Earlier in the morning, Richard Antinucci completed the sweep in the Lamborghini Super Trofeo North America season opener, taking his second victory of the weekend from the pole position for the 2014 and 2015 Super Trofeo World Champions. Young Austin Versteeg got close, but in the end Antinucci was never seriously threatened despite a full course caution mid-race, when teammate D. Bryce Miller found the Turn 1 sand after experiencing brake issues.

Antinucci was jubilant with the result and the possibility of bringing home another series championship for the team.

“This feels awesome!” said Antinucci. “I love Change Racing and the guys at Lamborghini Carolinas. To get two wins in two races is great; I hope we can continue! I had a great start on cold tires and on the restart so we had a very fast sprint car. But Versteeg did a great job, he gave us a run for our money but I had the pace when I needed it. It’s a different kind of discipline, being out on your own. You have to make sure to stay focused and not to let your mind wander.”

“Today didn’t end the way we would have liked it to,” said Miller. “But overall I’m really happy with the weekend. I’ve made some progress in understanding the car and how to drive it. I felt I was controlling my pace well. I didn’t make any mistakes, and the team gave me a great car. I’m looking forward now to getting to the next race. I’ve made some good steps, both within myself and with the team so I’m looking forward to getting to a track that I know and applying the lessons I’ve learned here.”

For Team principal Robby Benton, it was understandably difficult to sum up the range of emotions the team experienced on Sunday.

“The car was the best it had been all weekend,” said Benton. “The guys did a good job giving us what we needed, fighting for balance. The race pace was good – though it’s difficult to hold pace with some of the other manufacturers right now, but hopefully that will come around. Our goal was to run our own race, not worry about things out of our control and at the end of the day, know that was the best we could do. Unfortunately, a failure in the drivetrain took us out of position to do that. We’ll take it back to the shop, figure out what happened and come back strong at Detroit.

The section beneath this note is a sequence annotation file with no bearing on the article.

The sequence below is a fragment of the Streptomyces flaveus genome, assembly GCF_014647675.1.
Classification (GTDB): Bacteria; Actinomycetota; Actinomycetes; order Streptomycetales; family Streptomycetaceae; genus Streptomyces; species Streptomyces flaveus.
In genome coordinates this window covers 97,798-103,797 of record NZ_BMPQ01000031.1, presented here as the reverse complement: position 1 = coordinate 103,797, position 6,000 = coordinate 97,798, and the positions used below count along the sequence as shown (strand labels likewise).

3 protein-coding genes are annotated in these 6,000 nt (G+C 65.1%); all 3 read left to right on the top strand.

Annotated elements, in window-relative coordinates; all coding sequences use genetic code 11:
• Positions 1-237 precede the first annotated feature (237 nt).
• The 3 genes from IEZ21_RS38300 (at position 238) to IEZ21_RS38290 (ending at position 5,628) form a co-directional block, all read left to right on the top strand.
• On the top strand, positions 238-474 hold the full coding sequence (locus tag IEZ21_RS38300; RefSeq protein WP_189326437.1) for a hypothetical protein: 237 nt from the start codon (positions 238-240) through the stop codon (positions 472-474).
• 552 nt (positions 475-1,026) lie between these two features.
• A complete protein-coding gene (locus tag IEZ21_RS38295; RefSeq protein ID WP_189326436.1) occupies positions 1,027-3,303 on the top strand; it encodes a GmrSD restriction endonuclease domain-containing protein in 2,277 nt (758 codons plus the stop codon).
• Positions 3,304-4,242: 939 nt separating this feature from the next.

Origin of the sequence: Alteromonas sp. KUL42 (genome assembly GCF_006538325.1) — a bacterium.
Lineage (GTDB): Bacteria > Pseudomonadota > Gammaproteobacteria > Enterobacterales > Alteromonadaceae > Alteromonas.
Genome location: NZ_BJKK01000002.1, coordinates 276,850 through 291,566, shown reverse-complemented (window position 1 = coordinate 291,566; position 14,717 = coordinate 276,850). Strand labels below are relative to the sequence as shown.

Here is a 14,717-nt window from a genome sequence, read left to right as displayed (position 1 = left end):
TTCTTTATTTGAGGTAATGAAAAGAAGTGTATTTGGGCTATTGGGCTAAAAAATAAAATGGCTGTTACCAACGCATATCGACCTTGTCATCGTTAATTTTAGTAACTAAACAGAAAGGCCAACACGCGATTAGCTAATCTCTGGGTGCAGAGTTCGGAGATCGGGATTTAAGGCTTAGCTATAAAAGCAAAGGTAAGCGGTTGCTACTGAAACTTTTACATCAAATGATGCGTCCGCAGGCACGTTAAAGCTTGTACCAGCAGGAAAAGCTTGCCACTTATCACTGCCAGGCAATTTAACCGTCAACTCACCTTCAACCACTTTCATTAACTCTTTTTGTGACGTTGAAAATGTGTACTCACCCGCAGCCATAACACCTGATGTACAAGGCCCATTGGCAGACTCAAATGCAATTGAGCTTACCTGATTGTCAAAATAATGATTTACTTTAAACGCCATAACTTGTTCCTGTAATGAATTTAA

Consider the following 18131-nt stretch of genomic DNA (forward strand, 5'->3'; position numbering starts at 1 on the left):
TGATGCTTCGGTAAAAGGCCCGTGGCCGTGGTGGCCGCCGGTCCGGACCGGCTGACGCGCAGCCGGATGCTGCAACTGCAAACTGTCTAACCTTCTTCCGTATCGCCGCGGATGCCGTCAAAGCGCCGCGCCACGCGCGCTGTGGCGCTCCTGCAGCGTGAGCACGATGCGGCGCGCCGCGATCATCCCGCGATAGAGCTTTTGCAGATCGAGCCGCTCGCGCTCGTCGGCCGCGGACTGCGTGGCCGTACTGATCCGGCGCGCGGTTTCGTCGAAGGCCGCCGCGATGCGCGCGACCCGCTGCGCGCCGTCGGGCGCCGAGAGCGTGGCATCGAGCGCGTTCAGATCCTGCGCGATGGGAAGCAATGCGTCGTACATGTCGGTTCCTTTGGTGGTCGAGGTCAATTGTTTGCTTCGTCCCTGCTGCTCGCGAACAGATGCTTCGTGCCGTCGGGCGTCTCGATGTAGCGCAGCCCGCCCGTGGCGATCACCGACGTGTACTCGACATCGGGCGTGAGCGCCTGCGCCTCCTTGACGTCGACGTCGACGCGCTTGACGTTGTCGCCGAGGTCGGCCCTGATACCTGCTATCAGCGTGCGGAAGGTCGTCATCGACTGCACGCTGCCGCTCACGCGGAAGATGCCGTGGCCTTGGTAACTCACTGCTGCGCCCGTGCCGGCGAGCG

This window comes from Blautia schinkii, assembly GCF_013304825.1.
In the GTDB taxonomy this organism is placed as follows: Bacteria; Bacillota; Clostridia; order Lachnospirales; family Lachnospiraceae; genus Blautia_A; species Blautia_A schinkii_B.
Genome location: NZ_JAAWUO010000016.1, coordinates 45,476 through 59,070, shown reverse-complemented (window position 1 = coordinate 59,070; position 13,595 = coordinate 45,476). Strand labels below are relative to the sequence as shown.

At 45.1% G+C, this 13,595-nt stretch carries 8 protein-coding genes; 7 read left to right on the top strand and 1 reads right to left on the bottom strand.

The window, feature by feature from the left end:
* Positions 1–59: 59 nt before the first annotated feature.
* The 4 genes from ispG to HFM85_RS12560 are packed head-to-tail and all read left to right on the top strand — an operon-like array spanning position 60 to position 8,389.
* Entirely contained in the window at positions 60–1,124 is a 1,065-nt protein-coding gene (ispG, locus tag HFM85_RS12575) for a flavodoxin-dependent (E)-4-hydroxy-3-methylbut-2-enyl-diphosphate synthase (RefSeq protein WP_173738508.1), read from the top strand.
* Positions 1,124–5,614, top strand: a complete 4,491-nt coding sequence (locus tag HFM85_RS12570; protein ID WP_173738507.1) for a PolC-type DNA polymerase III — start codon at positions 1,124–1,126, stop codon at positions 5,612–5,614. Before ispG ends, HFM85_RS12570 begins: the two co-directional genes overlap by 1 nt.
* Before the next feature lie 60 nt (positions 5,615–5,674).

“On the Super Trofeo side, Ritchie (Antinucci) drove two great races – maintaining good pace, managing his tires and managing the gap in his mirrors which made it possible for him to run only as hard as he had to. He had good starting positions and led flag-to-flag so it was just up to us not to make any mistakes. We couldn’t have asked for it to go any better. But I’m heartbroken for Bryce: I think he was in position to get a podium finish for both races, only to see his hopes dashed each. We’ve never encountered the failure that happened today in several Super Trofeo seasons, so we want to sort out the cause.”

Next up for the Change Racing team will be the 100-minute Chevrolet Sports Car Classic June 2 – 3 from Belle Isle, Michigan.